Dirty Librarian Thoughts

QUEER CONSUMPTION OF ART, VISUAL CULTURE, & RAMBLINGS OF MY LIFE

For us, eating and being eaten belong to the terrible secret of love. We love only the person we can eat. The person we hate we ‘can’t swallow.’ That one makes us vomit. Even our friends are inedible. If we were asked to dig into our friend’s flesh we would be disgusted. The person we love we dream only of eating. That is, we slide down that razor’s edge of ambivalence. The story of torment itself is a very beautiful one. Because loving is wanting and being able to eat up and yet to stop at the boundary. And there, at the tiniest beat between springing and stopping, in rushes fear. The spring is already in mid-air. The heart stops. The heart takes off again. Everything in love is oriented towards this absorption. At the same time real love is a don’t-touch, yet still an almost-touching. Tact itself: a phantom touching. Eat me up, my love, or else I’m going to eat you up. Fear of eating, fear of the edible, fear on the part of the one of them who feels loved, desired, who wants to be loved, desired, who desires to be desired, who knows there is no greater proof of love than the other’s appetite, who is dying to be eaten up, who says or doesn’t say, but who signifies: I beg you, eat me up. Want me down to the marrow. And yet manage it so as to keep me alive. But I often turn about or compromise, because I know that you won’t eat me up, in the end, and I urge you: bite me. Sign my death with your teeth.

—Helene Cixous, “The Love of the Wolf” (via fleurishes)

grupaok:

Dan Flavin, Untitled (For Elizabeth and Richard Koshalek), 1971 — installation view, Works for New Spaces, Walker Art Center, 1971

grupaok:

Dan Flavin, Untitled (For Elizabeth and Richard Koshalek), 1971 — installation view, Works for New Spaces, Walker Art Center, 1971

(Source: blogs.walkerart.org)

textture:

JULIA KRISTEVA - MERYL STREEP
HELENE CIXOUS - FAYE DUNAWAY

textture:

JULIA KRISTEVA - MERYL STREEP

HELENE CIXOUS - FAYE DUNAWAY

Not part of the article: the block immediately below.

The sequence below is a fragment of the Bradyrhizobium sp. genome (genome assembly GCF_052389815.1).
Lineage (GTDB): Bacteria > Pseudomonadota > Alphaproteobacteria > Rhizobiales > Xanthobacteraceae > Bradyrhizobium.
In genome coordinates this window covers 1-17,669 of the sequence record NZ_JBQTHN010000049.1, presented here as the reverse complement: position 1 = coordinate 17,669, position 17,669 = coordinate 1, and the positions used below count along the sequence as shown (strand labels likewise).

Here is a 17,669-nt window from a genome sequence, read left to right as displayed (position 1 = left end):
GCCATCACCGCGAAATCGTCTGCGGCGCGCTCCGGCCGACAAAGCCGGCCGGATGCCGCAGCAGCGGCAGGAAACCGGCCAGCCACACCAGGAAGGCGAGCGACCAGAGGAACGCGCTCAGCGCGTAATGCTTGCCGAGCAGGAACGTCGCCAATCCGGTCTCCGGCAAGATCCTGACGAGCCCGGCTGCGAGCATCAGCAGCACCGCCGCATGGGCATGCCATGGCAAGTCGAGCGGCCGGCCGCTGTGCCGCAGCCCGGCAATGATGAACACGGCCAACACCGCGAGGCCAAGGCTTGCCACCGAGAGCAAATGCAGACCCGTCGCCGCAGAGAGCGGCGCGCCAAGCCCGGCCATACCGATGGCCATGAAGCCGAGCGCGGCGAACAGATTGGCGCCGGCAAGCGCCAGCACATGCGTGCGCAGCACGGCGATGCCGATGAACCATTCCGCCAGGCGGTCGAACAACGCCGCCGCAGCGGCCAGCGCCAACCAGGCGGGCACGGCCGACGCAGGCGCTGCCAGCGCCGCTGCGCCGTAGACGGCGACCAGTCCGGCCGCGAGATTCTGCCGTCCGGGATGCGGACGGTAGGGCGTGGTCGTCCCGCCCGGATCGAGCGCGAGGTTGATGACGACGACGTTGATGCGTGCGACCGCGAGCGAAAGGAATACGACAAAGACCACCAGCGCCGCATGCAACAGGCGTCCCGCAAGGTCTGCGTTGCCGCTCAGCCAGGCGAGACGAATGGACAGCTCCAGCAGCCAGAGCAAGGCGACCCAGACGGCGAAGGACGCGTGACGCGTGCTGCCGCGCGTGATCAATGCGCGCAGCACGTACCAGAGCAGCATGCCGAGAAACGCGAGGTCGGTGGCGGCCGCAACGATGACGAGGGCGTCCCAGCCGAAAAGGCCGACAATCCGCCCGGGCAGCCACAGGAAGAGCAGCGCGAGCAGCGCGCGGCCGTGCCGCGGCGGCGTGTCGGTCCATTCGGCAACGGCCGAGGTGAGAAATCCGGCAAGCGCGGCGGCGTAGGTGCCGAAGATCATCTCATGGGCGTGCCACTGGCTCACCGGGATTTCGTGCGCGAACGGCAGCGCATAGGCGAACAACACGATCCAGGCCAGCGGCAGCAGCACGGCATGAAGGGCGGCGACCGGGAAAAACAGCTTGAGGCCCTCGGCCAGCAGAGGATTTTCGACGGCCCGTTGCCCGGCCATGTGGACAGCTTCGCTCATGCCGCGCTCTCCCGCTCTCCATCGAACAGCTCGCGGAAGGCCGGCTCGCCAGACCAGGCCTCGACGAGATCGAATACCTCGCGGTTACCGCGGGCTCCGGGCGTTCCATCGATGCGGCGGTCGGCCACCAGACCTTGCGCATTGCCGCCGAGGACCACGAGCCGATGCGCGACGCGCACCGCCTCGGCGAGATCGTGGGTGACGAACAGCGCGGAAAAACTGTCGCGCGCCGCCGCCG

maarnayeri:

Iraqi student Zeidoun Alkinani protesting the posession of ancient Iraqi artifacts by Germans at the Babylonian Ishtar Gate in the Pergamon Museum of Berlin.
Prior to World War I, German archaeologists excavated large numbers of ancient artifacts across what is today Iraq and shipped them to Germany as part of a larger phenomenon of cultural pillage by European archaeologists across the Middle East that continued for decades.
In 2002, Iraqi officials asked for the return of the Gate, to no avail. A year later, the U.S. invaded the country.
via The Ajam Media Collective

maarnayeri:

Iraqi student Zeidoun Alkinani protesting the posession of ancient Iraqi artifacts by Germans at the Babylonian Ishtar Gate in the Pergamon Museum of Berlin.

Prior to World War I, German archaeologists excavated large numbers of ancient artifacts across what is today Iraq and shipped them to Germany as part of a larger phenomenon of cultural pillage by European archaeologists across the Middle East that continued for decades.

In 2002, Iraqi officials asked for the return of the Gate, to no avail. A year later, the U.S. invaded the country.

via The Ajam Media Collective

(via artemariposa)

  • Gay man: "I hate how white girls accessorize gay men."
  • Gay man: *Accessorizes black women*
Time Noble & Sue Webster, Wedding Cake, 2008.

Time Noble & Sue Webster, Wedding Cake, 2008.